That’s right: today, accompanying news that Hunger Games author Suzanne Collins will be releasing a prequel to her best-selling book series in May 2020, Lionsgate Studios wasted no time announcing that they are communicating with CollinsĀ  about “the movie”. Apparently there’s not even any doubt or hesitation about this project – there will be a movie prequel to The Hunger Games, whether you want it or not.

Don’t expect Jennifer Lawrence to be reprising the role of Katniss, however, and don’t expect many (or possibly any) familiar faces. The prequel novel will be set 64 years before the first book in the original trilogy, and will probably explore the origins or early days of the Games themselves, in a time when the world of Panem was still recovering from the scars of war; what Collins calls “the Dark Days”. Setting it so long ago in her world’s past will presumably give the prequel some freedom to breathe: traditionally, with prequels, they’re set in the time period directly before their successors, so that they can include hundreds of unnecessary cameos from, for instance, the parents of our original protagonists, or the backstories of recognizable antagonists. This is almost always a bad idea: rather than selling us on the premise of the novel that we’re currently reading, these types of prequels instead get bogged down while trying to remind us that we’re actually not getting the full story – to understand that, you’d have to stop by your local Barnes & Noble and pick up an expensive hardcover copy of the book you should be reading.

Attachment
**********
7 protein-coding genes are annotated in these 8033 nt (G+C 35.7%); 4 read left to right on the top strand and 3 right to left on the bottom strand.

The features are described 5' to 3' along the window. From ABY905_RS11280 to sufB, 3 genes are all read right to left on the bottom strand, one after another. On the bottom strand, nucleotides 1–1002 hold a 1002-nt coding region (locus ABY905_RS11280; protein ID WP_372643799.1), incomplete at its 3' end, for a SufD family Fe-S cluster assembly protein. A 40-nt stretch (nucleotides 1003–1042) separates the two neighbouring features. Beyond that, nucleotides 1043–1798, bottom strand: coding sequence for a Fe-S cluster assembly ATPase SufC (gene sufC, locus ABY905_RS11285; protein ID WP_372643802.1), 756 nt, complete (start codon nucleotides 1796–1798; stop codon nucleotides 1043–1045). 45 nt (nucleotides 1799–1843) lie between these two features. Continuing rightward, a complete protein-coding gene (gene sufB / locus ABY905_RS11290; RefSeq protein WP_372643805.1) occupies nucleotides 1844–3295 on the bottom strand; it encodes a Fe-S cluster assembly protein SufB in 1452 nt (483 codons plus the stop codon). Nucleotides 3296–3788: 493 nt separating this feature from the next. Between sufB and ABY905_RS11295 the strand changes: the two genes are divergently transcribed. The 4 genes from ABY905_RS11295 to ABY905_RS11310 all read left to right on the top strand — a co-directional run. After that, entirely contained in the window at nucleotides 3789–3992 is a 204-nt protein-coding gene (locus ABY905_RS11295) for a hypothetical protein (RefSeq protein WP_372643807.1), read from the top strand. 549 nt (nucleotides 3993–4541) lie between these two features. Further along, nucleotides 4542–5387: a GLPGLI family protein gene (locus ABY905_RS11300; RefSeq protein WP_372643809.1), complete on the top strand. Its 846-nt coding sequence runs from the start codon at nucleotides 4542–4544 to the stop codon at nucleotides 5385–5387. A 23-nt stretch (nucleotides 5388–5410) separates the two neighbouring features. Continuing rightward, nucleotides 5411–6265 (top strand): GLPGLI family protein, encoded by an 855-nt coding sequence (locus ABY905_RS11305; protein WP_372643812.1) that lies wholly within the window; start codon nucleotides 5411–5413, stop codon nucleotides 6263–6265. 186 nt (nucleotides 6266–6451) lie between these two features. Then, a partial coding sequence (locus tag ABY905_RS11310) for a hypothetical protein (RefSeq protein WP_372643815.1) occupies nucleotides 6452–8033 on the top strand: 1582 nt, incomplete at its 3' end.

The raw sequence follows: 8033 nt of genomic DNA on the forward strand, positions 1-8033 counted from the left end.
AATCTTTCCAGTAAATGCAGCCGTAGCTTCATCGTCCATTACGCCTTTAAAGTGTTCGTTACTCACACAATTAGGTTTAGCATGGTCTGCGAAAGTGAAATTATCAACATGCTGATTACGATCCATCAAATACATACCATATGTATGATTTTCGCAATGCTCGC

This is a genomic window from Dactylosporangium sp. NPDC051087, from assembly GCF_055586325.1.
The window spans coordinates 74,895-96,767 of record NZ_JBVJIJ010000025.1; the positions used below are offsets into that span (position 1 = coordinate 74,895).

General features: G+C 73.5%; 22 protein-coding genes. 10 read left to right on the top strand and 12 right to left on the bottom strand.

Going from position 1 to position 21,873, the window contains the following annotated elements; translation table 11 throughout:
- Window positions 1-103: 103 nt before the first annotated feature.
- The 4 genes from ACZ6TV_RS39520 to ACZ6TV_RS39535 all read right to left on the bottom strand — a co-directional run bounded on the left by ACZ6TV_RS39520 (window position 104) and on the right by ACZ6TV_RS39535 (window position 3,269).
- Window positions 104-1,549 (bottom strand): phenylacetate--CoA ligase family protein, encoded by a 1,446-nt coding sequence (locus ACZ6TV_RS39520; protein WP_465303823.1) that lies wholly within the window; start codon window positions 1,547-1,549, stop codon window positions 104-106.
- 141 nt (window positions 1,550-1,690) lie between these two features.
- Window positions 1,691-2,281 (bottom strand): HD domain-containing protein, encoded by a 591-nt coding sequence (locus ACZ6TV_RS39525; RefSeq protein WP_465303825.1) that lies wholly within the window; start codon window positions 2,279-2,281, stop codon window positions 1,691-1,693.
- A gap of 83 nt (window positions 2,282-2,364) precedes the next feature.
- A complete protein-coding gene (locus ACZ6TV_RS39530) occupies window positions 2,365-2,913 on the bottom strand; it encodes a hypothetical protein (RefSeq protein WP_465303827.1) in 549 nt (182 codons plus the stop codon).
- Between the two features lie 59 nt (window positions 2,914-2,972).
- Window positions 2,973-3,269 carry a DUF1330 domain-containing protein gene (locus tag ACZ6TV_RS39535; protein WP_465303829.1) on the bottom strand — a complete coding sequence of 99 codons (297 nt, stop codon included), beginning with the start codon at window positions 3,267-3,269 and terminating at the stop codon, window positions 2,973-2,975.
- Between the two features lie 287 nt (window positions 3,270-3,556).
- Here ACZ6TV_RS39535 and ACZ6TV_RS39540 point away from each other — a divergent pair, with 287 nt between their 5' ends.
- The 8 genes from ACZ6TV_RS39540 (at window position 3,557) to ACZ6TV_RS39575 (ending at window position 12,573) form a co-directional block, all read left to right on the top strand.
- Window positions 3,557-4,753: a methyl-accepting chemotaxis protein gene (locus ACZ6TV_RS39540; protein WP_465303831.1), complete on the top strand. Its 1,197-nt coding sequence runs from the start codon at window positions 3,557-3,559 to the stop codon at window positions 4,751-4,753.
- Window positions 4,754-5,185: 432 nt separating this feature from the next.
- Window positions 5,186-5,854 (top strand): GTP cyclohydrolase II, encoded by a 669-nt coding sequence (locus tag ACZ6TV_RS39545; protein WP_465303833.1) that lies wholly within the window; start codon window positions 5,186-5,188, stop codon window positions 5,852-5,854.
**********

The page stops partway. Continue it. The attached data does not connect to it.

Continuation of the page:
This, of course, extends to movies as well: Peter Jackson’s The Hobbit trilogy fell into this trap, by wasting time on tie-ins and unsubtle nods to his original Lord of the Rings trilogy (for instance, making The Hobbit into a trilogy to begin with, and then throwing in Legolas, and trying to make the characters at his disposal into carbon-copies of existing ones from Lord of the Rings).

Now, simply setting it 64 years in the past doesn’t necessarily mean the Hunger Games prequel won’t do the same thing: The Hobbit was set 60 years before the Lord of the Rings (though, that particular story also deals with extremely long-lived and in some cases immortal characters, so I’ll let that slide). J.K. Rowling’s Fantastic Beasts prequels to the modern world of Harry Potter, however, while great movies (yeah, I said it), are set in the 1920s and still manage to include an inordinate amount of inexplicable cameos from characters who really shouldn’t be alive yet in her timeline, most notably Professor McGonagall. Let’s not even get started on that, though.

Anyway, we will be getting both a novel and a movie set long before Hunger Games, and presumably Lionsgate will try to turn this into a huge franchise, just as it was back in 2013, when Catching Fire grossed 865 million dollars worldwide and became the 18th highest-grossing movie of all time in North America. Will they be able to do it? More importantly, will they be able to do it and also make a good movie in the process? They have it in them: all four of the movies in the franchise received Fresh ratings on Rotten Tomatoes, with the first two even reaching Certified Fresh status. Setting the prequel long before the events of the original trilogy also helps, since we can assume (for now) that it will have its own distinct atmosphere and story, rather than leaning too heavily on the books that came before.

Let the Games begin.